METHODS

Animals and experimental groups

Male Sprague–Dawley rats, born and raised at the Animal Centre of the University of Murcia, were used. The experiments were performed according to European Union Guidelines for the Ethical Care of Animals. Rats that initially weighed 200–250 g were randomly assigned to different experimental groups. All animals had free access to standard rat diet with a sodium content of 0.5% (rodent toxicology diet; B&K) and tap water ad libitum.

Rats were divided randomly into four groups: (i) control (n=10), (ii) L-NAME treated (20 mg·day−1·kg−1 of body weight; n=11), (iii) L-NAME+ZOFE+HCTZ (20 mg·day−1·kg−1 of body weight of L-NAME and 10 day−1·kg−1 of body weight of ZOFE and HCTZ; n=11), and (iv) L-NAME+ENAL+HCTZ (20 mg·day−1·kg−1 of body weight of L-NAME and 10·day−1·kg−1 of body weight of ENAL and HCTZ; n=9). All the drugs were given in the drinking water, such that the concentrations were adjusted daily according to body weight and water intake. All treatments were started at the same time and were maintained for 8 weeks. Zofenopril calcium (Menarini IFR), ENAL (Sigma) and HCTZ (Pliva) were kindly provided by Menarini Ricerche.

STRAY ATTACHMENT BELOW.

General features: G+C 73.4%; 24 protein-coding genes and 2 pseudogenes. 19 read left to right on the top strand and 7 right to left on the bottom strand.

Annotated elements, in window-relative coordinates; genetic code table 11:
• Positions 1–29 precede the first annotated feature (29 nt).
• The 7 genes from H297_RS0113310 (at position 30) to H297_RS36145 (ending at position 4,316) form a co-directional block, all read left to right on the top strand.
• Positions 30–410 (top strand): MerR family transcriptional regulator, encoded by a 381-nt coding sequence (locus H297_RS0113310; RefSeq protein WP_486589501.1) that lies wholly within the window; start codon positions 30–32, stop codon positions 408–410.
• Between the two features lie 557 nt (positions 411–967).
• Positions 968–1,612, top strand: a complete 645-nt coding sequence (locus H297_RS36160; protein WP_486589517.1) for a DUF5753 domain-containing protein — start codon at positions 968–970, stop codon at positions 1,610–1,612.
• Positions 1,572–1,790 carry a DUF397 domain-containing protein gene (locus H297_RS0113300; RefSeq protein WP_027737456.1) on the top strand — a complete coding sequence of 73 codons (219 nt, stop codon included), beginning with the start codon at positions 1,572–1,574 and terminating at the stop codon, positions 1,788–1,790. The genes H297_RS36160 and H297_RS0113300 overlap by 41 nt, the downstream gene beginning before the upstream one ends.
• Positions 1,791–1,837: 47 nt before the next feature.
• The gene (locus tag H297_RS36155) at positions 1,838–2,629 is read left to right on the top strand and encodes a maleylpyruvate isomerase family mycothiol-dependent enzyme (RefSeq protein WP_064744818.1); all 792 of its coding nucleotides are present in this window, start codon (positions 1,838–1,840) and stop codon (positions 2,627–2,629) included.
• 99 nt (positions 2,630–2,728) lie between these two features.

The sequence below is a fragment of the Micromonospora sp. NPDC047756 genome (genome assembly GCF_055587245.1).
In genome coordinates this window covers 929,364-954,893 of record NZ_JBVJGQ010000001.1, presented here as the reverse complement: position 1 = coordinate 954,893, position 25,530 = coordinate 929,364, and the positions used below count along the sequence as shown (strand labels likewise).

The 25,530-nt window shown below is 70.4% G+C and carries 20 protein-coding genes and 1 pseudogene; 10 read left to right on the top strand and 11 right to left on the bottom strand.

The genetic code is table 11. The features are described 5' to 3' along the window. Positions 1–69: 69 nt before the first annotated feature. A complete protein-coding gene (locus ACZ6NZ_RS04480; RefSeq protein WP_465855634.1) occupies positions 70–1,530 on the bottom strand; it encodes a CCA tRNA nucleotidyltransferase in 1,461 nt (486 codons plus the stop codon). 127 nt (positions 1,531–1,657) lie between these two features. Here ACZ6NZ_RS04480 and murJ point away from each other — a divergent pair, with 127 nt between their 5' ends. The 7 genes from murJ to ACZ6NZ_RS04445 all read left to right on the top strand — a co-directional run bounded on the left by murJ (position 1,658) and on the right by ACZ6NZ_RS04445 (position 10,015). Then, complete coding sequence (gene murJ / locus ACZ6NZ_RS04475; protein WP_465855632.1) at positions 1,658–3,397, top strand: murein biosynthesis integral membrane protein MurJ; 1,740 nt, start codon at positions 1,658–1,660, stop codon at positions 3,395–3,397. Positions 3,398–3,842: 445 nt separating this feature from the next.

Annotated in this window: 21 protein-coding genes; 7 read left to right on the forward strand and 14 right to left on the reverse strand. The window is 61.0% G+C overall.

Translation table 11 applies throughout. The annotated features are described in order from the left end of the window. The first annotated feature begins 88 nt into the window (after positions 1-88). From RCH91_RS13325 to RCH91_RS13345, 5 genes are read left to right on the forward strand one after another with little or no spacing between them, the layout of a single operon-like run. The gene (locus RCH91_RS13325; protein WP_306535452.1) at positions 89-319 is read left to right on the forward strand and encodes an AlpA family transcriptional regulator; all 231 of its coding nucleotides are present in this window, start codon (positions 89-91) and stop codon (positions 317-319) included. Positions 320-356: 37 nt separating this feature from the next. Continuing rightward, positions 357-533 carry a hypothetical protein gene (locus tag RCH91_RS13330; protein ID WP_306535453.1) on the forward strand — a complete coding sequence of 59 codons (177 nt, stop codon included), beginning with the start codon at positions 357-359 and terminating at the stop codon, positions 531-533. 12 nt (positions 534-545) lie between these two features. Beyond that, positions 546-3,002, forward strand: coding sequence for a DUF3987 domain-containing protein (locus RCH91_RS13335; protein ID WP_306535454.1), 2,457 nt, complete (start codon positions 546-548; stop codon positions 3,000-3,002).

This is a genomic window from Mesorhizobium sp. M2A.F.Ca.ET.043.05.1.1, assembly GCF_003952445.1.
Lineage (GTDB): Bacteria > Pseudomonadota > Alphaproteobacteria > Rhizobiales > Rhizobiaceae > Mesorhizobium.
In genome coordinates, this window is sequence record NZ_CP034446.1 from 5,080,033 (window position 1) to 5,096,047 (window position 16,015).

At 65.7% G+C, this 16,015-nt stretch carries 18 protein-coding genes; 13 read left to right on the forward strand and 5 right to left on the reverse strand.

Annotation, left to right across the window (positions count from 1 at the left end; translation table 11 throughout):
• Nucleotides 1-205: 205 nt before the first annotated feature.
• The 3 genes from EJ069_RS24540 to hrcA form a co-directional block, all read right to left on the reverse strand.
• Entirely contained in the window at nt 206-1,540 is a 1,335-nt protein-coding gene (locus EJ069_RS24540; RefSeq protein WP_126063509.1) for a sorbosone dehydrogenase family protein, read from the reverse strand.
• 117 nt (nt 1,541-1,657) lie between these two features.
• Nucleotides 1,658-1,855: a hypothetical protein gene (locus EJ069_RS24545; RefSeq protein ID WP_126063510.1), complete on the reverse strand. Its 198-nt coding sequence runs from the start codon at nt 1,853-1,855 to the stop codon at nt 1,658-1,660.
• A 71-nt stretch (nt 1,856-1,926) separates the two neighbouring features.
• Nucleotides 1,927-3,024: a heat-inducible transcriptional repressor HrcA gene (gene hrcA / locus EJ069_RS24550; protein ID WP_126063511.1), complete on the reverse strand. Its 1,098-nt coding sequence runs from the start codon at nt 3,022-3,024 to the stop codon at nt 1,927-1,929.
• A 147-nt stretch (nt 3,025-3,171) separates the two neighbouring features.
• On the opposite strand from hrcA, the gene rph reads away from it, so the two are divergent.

Experimental protocol

Body weight and tail BP were determined every 2 weeks during the course of the experiment. BP was determined by the tail cuff method (Cibertec) by using MacLab software (AD Instruments) on a Macintosh LCII computer. This approach allowed the estimation of systolic and diastolic BPs and MAP (mean arterial pressure). After the time-course study, all animals were housed in metabolic cages with free access to food and their respective drinking fluids. After 2 days of adaptation, food and water intake and urine values were gathered during two consecutive days. Values obtained on each experimental day were averaged for statistical purposes. The urinary variables measured were: diuresis, natriuresis, creatinine and proteinuria. After the metabolic study was completed, animals were anaesthetized (50 mg of inactin/kg of body weight; intraperitoneally) and blood samples were taken into heparinized tubes from the abdominal aorta. Kidneys were removed for histological study.